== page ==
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February 20 , 2006
A harmonious friendship
BY Nancy Condon
Friends and collaborators Teresa Hopkin and Deborah Thoreson have been performing together since meeting in 1992, when Hopkin first joined the University’s music faculty as a vocal instructor. Thoreson, a pianist and director of undergraduate and performance studies, had been at Emory since 1978.
“The rest is history,” said Hopkin, now director of vocal studies. “Our friendship is based on great love and respect for each other—as people first and musicians second—so we seem to just think the same after so much time together.”
The pair, who have recorded Messiaen’s Poems pour mi, Book I on the ACA Digital label, will give a free joint recital in the Schwartz Center on Feb. 25 at 8 p.m.
Teresa Hopkin: Soprano
After leaving in 1996 to join the voice faculty at Columbus State University, Hopkin returned to the Emory last year.
“Emory brought me back to Emory,” she said. “I loved before, and love once again, the liberal arts approach to the college years. I love the intelligence and curiosity of the students. I love the intellectual and creative stimulation by my colleagues, both in the music department and in other areas of study.
“I also must mention my great friendship with Deborah Thoreson, who is closer than a sister and with whom I work with much joy,” Hopkin continued. “How could I ask for more?”
Known throughout the Southeast for her operatic performances, Hopkin cites another genre as an early influence. “I grew up listening more to big band singers, like Frank Sinatra, and really felt more at home in that genre,” she said. “But I studied music education as an undergraduate, where I was exposed to art song and opera.”
Hopkin’s critically acclaimed Atlanta Opera performances have included Mimi in La Bohème, the title role in The Merry Widow, the Countess in Le Nozze di Figaro and Liu in Turandot.
But the motivation for Hopkin’s upcoming recital with Thoreson is her students. “They came to me in September with amazing trust, and I want them to see me holding myself to the same high standards I have for them,” she said.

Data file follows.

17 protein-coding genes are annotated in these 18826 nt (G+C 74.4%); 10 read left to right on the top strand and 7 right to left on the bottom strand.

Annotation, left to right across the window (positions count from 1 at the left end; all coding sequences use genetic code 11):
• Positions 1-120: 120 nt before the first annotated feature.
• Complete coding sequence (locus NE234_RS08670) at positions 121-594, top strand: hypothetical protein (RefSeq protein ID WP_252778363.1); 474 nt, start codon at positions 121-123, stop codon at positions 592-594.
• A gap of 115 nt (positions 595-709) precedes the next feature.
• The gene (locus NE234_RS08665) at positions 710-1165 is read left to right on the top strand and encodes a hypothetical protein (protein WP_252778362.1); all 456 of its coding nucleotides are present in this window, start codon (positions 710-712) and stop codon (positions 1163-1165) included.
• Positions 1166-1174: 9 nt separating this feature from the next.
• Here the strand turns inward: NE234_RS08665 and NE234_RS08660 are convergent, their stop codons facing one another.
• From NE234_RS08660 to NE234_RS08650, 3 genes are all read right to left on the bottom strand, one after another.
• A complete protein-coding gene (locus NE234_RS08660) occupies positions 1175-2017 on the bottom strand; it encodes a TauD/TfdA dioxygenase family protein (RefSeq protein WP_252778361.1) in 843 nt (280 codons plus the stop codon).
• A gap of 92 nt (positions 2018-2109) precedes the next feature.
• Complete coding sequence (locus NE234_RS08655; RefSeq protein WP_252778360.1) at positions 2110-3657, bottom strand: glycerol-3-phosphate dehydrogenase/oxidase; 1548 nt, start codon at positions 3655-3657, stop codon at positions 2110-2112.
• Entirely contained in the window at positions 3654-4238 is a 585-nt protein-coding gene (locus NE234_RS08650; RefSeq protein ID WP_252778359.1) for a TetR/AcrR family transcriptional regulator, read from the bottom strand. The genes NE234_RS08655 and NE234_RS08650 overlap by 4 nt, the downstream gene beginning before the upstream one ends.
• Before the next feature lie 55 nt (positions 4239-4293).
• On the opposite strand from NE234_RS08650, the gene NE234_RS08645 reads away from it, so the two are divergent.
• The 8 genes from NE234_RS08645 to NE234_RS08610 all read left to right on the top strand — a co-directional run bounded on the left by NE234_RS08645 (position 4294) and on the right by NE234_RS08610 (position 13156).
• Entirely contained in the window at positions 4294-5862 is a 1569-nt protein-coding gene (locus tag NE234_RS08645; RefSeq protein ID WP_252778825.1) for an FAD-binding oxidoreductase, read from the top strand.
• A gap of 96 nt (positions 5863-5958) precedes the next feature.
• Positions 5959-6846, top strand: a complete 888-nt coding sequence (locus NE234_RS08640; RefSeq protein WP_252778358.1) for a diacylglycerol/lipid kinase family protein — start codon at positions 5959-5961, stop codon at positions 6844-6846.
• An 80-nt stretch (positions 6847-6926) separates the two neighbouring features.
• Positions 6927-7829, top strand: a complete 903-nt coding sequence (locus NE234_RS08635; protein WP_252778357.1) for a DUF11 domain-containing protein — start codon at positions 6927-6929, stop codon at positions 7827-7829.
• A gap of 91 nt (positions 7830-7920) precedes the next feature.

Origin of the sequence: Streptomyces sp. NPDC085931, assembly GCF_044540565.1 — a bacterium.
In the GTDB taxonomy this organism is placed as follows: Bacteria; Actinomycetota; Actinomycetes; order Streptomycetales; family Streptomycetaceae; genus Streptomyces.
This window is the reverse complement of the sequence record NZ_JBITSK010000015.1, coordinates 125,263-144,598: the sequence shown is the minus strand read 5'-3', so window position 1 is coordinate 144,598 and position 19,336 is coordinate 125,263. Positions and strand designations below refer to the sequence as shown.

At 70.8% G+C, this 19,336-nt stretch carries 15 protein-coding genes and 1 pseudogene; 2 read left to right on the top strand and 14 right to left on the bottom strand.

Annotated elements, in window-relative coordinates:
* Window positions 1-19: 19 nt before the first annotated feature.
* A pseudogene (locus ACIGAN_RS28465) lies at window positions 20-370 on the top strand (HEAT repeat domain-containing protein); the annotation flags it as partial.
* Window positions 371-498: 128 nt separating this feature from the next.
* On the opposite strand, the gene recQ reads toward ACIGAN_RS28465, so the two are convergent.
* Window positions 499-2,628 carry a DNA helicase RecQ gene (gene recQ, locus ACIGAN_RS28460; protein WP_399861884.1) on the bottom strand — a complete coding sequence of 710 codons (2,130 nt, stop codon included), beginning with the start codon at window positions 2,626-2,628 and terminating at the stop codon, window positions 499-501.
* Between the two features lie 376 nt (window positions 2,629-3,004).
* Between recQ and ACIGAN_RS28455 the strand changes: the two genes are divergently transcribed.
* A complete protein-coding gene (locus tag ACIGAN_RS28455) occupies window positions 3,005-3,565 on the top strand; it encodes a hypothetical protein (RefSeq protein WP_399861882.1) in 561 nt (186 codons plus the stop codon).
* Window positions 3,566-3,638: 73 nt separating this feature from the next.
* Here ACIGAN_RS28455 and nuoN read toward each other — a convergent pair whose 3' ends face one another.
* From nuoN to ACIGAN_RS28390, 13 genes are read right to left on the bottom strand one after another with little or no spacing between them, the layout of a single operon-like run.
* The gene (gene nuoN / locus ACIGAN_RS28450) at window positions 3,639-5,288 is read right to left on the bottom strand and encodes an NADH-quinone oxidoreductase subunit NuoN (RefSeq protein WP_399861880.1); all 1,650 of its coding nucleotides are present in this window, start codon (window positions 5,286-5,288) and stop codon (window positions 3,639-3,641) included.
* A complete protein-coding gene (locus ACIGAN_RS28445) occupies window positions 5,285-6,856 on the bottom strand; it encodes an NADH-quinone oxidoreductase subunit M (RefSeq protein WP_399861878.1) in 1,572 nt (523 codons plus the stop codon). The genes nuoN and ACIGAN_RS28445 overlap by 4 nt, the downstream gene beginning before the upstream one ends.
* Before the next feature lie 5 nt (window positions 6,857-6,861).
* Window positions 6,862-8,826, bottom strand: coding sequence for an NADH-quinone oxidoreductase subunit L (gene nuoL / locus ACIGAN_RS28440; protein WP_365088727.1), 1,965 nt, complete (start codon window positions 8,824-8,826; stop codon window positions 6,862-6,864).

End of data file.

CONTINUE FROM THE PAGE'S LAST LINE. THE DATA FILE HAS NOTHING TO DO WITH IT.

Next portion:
As director of vocal studies, Hopkin is responsible for the non-choral singing aspects of undergraduate and graduate vocal music majors. “That’s a big job,” she said. “I’m fortunate to have two affiliate artists who shoulder a good bit of the work and are really terrific colleagues.”
Primarily responsible for studio work with the students, Hopkin also directs the vocal curriculum, making logistical decisions and guest artist recommendations, and advising vocal music majors.
Hopkin has been singing since she was very young and also studied piano for 10 years. “Much of my musicianship came from that,” she said. “I still dream of cabaret singing at some point.”
She may not have sung cabaret, but Hopkin’s career highlights include singing with the Atlanta Symphony Orchestra under the late Robert Shaw and former associate conductor (now Atlanta Opera director) William Fred Scott. “That was an enormous thrill,” says Hopkin, “and then Fred cast me in four leading roles with Atlanta Opera, offering me a wonderful opportunity.”
In addition, fellow music faculty member Steve Everett composed a group of songs for her, which she has performed several times, “all to very grateful audiences.”
“[That] pushed me in the direction of really contemporary music; premiering contemporary vocal works with the Emory Chamber Music Society has been both challenging and satisfying,” she said. “I’m really lucky to have had opportunities to work with great musicians in such a variety of styles, and to have been given so much support by people whom I really respect.”
Deborah Thoreson: Pianist